Back Historian Eric Foner: “In some sense, Reconstruction never ended”

What was Reconstruction, and why did it represent such a sharp break with America’s past?

In a talk in New York City last month, historian Eric Foner offered some blunt truths about nineteenth-century America that help explain why the twelve years following the end of the Civil War were such a bold political and social experiment.

Eric Foner: “Slavery was not going away” (2:06)

DeWitt Clinton Professor of History at Columbia University, Foner is the author of Reconstruction: America’s Unfinished Revolution, 1863-1877 as well as, more recently, Gateway to Freedom: The Hidden History of the Underground Railroad (2015), and the editor of the Library of America volume Thomas Paine: Collected Writings. He delivered his talk at an event for Library of America’s new anthology Reconstruction: Voices from America’s First Great Struggle for Racial Equality, a collection of firsthand historical writings edited by Brooks D. Simpson.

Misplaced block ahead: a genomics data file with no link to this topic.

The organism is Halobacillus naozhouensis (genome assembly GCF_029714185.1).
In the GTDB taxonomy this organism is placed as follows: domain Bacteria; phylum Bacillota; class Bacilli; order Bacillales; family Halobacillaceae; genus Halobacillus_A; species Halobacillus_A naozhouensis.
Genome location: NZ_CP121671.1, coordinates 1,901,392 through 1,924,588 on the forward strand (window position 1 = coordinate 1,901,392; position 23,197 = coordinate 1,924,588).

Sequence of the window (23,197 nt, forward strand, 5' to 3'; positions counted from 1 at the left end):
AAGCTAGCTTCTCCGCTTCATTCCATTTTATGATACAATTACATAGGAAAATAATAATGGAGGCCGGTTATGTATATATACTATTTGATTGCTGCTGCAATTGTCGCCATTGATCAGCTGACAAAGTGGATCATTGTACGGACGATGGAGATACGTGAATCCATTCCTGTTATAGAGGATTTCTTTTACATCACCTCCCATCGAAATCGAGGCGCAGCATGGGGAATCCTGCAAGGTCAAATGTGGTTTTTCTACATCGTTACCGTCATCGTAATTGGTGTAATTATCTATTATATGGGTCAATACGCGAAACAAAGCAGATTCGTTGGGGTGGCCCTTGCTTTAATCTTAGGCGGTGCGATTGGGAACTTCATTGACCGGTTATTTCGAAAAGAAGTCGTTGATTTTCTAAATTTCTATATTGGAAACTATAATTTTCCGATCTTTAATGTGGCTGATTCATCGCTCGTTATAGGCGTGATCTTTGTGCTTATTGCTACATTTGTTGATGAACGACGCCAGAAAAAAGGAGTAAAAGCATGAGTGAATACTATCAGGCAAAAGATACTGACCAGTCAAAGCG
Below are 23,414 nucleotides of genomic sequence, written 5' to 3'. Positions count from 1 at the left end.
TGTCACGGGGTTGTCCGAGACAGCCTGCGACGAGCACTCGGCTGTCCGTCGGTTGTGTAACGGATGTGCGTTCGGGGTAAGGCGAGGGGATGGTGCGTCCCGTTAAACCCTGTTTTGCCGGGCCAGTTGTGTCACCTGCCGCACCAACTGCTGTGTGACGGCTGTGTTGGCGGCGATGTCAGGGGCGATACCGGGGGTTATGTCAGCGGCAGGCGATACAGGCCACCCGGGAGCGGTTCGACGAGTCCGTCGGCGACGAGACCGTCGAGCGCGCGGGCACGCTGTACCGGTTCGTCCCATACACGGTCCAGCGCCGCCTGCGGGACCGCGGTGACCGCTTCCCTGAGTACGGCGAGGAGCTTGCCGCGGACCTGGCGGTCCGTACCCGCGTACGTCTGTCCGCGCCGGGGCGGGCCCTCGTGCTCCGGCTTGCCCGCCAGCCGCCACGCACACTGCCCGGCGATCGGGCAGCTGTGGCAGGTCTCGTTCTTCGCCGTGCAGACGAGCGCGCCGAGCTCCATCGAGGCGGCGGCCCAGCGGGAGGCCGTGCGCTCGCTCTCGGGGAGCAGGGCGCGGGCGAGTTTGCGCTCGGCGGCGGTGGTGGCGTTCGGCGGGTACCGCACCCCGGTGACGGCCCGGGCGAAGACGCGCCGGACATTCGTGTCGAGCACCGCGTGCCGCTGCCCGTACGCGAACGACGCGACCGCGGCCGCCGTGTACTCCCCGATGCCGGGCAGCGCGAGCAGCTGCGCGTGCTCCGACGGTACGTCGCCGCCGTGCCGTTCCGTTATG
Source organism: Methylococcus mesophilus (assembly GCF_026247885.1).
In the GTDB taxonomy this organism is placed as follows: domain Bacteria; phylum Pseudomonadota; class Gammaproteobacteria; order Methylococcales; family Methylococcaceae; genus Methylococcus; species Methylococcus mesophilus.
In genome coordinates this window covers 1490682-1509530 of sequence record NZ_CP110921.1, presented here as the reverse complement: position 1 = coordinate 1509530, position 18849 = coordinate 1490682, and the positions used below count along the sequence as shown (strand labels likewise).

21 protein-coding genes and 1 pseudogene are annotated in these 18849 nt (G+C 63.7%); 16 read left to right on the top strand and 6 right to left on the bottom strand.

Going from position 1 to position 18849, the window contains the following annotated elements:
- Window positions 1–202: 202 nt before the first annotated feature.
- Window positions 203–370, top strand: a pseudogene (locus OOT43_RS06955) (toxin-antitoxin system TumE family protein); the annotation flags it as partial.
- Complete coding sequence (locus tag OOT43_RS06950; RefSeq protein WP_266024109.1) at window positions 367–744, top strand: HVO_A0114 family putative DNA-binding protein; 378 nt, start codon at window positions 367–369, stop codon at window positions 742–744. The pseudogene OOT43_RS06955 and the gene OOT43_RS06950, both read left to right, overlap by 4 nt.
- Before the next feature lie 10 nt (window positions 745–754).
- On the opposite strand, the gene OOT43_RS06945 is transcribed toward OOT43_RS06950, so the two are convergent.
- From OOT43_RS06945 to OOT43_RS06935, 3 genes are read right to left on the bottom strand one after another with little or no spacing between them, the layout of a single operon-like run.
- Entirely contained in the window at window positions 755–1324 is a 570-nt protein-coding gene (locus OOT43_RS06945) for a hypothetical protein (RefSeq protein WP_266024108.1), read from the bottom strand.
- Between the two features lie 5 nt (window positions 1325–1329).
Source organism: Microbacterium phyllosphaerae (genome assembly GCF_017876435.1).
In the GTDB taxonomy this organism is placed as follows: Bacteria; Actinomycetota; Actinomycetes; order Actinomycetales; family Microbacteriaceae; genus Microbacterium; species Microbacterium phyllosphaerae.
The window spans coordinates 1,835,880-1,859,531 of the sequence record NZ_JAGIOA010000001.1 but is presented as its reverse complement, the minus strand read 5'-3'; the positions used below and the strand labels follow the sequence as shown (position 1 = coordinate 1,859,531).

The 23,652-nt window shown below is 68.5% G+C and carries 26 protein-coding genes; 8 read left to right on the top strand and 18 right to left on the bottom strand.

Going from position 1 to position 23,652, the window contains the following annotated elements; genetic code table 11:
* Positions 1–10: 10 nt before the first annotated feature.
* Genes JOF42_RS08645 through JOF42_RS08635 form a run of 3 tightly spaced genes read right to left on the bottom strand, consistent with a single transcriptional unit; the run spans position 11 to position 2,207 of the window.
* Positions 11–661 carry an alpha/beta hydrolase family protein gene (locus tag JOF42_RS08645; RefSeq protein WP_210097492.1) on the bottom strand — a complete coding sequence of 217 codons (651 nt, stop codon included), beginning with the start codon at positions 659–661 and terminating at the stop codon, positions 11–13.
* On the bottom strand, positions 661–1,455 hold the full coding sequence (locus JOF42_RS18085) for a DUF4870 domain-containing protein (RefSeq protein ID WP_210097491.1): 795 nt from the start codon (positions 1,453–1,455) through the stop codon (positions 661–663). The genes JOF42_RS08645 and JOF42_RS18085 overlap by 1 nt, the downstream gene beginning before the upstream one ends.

In his conclusion, Foner touched on Reconstruction’s inescapable relevance to the present moment.

“Our history is not, as some people like to think, a straight line of greater and greater freedom, greater and greater rights,” he said, “but a much more complicated and much more interesting story of ups and downs, of rights gained, and then lost, that have to be fought for another day.”

Eric Foner: One lesson of Reconstruction (1:28)

Watch Eric Foner’s complete talk on Library of America’s YouTube channel.

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